First, the Atlantic‘s James Fallows, currently residing in China, presents his “Four Cautions and Two Mysteries” about rapidly changing China. His look is largely limited to urban China, but it is still worthwhile, because Fallows also was on hand when Japan emerged in the 1980s as a contender, and has a number of useful comparisons with Japan’s period of explosive growth. The picture that Fallows paints is of a China that has more in common with the United States than any other country — a point I made in my contribution to this book. China, like the US, is a continental country, and like the US in the heady days of its industrialization in the late nineteenth century, its rise is profoundly impacting its own society, the surrounding region, and the world. A continental power has unleashed its boundless energy, and the world is being remade. That is why I defy anyone to predict what China will look like in the near-future.
Accordingly, in time the US and China may look across the Pacific and see a close friend in the other. At present, beyond the Taiwan Straits, there is no issue in US-China relations that could result in war between the two. There are points of friction, certainly, but nothing that would unleash the “guns of August,” so to speak. In fact, as Fallows implies, culturally speaking the US and China may be far more natural allies than the US and Japan:
One reason why Americans typically find China less foreign than Japan is that in Japan the social controls are internalized, through years of training in ones proper role in a group, whereas China seems like a bunch of individuals who behave themselves only when they think they might get caught. As I took an airport bus from downtown Tokyo to the distant Narita International Airport for the trip to Shanghai, the squadron of luggage handlers who had loaded the bus lined up, bowed in unison, and chanted safe-travel wishes to the bus as it departed. When I arrived in Shanghai, I saw teenaged airport baggage handlers playfully slapping each other and then being told by the foreman to get back to work. In Japan, the controls are built in; in China, they appear to be bolted on.
There’s a lot to unpack in this quote, but, to be brief, Fallows points to a fundamental cultural divide between Japan on the one hand, and China and the US on the other. Japanese institutions have been shaped by limits — of land, of resources, of people. While this argument is perhaps overexaggerated, not least by the Japanese (an example of Nihonjinron), it is significant when comparing the Japanese experience to that of China and the US, both of whom have been shaped by bigness and plenty (Maoism aside, which for China was a masochistic ideology that essentially entailed renouncing China’s continental advantages). The Chinese people, in general, strike me as more entrepreneurial than the Japanese, which is hardly surprising because to me entrepreneurialism is a natural reaction to seemingly limitless possibilities.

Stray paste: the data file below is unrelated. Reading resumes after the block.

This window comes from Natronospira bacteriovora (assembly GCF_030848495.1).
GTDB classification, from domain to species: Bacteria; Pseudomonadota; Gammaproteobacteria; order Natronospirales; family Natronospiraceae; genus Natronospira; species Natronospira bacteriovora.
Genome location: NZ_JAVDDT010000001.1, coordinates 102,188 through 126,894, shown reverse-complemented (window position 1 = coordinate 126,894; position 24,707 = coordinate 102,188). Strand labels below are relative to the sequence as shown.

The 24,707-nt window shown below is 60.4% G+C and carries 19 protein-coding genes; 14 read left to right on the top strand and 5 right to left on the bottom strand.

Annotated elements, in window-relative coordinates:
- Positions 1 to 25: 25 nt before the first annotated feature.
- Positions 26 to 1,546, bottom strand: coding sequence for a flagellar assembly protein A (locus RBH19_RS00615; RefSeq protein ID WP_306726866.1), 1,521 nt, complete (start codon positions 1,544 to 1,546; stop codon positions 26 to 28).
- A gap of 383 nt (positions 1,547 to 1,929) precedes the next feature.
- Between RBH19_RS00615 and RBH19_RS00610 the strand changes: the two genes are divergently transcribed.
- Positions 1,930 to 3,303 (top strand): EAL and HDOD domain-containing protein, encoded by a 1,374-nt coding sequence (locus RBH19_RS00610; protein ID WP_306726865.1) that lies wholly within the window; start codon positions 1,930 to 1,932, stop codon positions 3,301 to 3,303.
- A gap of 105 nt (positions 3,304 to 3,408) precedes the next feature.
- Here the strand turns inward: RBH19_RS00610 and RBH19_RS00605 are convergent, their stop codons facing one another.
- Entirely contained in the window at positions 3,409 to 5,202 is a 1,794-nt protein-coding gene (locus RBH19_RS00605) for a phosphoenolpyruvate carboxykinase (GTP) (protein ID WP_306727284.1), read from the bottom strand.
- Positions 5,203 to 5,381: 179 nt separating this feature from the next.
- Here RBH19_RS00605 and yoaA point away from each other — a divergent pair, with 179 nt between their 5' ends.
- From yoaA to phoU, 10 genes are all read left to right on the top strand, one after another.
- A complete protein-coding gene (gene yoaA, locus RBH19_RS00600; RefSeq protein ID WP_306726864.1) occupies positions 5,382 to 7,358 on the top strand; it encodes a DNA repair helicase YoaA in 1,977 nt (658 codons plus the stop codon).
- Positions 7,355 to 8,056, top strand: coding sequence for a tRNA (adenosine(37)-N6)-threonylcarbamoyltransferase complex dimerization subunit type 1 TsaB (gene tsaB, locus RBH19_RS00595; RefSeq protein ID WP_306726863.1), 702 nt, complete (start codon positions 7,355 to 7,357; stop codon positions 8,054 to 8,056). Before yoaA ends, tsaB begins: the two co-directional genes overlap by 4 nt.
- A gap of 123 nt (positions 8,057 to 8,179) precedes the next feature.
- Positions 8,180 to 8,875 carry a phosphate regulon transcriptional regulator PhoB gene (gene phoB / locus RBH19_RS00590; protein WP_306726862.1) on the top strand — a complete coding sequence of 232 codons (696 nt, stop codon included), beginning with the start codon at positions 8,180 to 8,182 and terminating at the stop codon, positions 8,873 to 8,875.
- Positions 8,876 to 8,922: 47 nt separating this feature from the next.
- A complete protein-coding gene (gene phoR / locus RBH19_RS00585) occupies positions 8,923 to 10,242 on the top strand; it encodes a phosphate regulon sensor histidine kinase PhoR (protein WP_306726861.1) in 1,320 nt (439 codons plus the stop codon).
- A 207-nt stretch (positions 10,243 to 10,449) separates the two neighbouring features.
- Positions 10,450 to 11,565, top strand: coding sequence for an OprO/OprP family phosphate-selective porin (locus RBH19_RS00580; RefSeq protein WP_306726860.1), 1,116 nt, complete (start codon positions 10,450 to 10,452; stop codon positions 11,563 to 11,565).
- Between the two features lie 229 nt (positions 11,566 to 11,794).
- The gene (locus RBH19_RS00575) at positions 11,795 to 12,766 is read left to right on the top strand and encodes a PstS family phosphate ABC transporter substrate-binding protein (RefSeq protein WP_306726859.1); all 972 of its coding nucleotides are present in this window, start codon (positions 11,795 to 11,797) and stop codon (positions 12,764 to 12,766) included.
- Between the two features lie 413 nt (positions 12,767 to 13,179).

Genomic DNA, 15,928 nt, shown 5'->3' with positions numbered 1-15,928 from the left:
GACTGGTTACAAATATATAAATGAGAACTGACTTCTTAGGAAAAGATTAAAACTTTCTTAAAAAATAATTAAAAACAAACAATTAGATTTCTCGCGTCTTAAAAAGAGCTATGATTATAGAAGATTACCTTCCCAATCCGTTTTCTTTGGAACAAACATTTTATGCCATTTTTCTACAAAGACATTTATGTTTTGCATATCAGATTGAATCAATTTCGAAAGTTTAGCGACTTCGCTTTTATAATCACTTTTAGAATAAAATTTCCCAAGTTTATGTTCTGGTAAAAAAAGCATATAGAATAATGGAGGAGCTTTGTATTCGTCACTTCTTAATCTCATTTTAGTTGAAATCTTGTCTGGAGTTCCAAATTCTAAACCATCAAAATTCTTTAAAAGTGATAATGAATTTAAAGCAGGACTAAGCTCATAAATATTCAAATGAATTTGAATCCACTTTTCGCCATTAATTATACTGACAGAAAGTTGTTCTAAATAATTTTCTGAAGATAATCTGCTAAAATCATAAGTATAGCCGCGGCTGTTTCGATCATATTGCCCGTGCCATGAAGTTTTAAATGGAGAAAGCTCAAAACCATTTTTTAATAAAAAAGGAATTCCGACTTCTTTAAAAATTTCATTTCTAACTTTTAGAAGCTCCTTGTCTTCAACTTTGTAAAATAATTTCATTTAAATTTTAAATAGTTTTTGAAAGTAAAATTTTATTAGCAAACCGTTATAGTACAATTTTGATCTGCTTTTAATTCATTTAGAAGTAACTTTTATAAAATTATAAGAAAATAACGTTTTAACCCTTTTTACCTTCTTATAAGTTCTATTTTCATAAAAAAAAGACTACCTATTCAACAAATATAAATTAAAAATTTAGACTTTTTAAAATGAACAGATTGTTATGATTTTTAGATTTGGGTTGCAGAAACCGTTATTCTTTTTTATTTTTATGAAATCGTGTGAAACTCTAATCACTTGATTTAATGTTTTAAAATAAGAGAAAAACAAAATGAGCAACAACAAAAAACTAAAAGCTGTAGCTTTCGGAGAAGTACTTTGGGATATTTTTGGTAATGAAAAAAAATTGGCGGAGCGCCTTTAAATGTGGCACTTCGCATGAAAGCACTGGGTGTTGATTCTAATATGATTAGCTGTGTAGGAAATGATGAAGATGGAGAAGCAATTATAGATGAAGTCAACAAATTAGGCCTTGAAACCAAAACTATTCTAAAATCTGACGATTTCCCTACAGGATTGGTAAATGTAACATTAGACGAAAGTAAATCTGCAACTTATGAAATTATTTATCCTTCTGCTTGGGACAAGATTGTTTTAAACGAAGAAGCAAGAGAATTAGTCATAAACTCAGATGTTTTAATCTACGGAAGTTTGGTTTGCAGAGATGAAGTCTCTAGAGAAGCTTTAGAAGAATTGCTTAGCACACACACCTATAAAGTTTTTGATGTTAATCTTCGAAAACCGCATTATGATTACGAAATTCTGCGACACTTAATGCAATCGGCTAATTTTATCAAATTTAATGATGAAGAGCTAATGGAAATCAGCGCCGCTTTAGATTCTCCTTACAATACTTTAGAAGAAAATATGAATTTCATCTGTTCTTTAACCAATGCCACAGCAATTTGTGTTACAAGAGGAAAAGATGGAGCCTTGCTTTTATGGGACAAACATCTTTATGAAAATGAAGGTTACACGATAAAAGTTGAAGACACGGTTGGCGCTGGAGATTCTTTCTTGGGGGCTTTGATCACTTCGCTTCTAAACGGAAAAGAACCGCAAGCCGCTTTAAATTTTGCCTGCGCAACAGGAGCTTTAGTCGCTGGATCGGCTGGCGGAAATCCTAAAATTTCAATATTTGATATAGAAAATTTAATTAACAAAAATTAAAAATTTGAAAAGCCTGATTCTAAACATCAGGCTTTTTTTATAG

As such, the more the Communist Party steps out of the way, the easier China and the US will be able to cooperate, a scenario that has kept many in Kasumigaseki up at night ever since Nixon and Kissinger sprang the opening to China on Tokyo without prior warning.
The second essay worth reading is from the London Review of Books, by Indian writer Pankaj Mishra (hat tip to a correspondent in Beijing). Mishra’s view is more nuanced than Fallows’, and in many ways more grim. For example:
The old heart of the city has been razed to meet the needs and desires of this new elite. Luxury villas have sprung up to accommodate expatriate businessmen, senior Party officials and the nouveaux riches. With their bewilderingly mixed facades American colonial-style decking, neoclassical columns, baroque plasterwork, Tudor beams they symbolise a city under fresh occupation by the transnational elite of the rich and powerful.
Others make do with what they have. One afternoon, soon after arriving in Shanghai, I travelled on one of the elevated expressways that lead from downtown to the clusters of high-rise housing estates built for those expelled from their neighbourhoods of longtang alleys and lanes. Rust and grime have already tainted these buildings, the lifts dont work, there is no water pressure, the residents walk up and down the gloomy stairs carrying plastic buckets, but the inhabitants of this premature decay still seemed privileged, compared to the residents of the remoter suburbs, crammed in subdivided houses with enclosed balconies and a view of oil-blackened dust lanes and exposed drains.
Much of the essay comes from a conversation Mishra had with liberal Chinese intellectual Zhu Xueqin, and the picture that emerges is of a China that, loosed from the moorings of Maoism, is now adrift on a (polluted) sea of ideological rootlessness, with a number of pretenders to intellectual “hegemony” (to use a favorite word of one of my Cambridge chums) but no clear winner, meaning that soulless consumerism has filled the void. Arguably, this is not all that different from Japan, which turned to world-beating economic growth and consumerism after emerging from its own romance with a murderous ideology (although, to split hairs, Maoism was much more coherent as an ideology than that of Japan’s militarist government). But it is not pretty, and its consequences for the world are far greater than those of Japan’s postwar modernization ever were.